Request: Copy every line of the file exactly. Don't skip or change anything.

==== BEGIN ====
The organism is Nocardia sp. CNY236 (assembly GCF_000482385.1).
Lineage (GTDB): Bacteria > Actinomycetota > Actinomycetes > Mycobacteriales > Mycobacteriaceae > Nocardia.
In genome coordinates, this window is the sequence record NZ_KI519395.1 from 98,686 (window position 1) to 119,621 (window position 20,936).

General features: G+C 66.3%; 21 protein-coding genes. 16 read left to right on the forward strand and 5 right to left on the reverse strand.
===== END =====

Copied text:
The organism is Nocardia sp. CNY236 (assembly GCF_000482385.1).
Lineage (GTDB): Bacteria > Actinomycetota > Actinomycetes > Mycobacteriales > Mycobacteriaceae > Nocardia.
In genome coordinates, this window is the sequence record NZ_KI519395.1 from 98,686 (window position 1) to 119,621 (window position 20,936).

General features: G+C 66.3%; 21 protein-coding genes. 16 read left to right on the forward strand and 5 right to left on the reverse strand.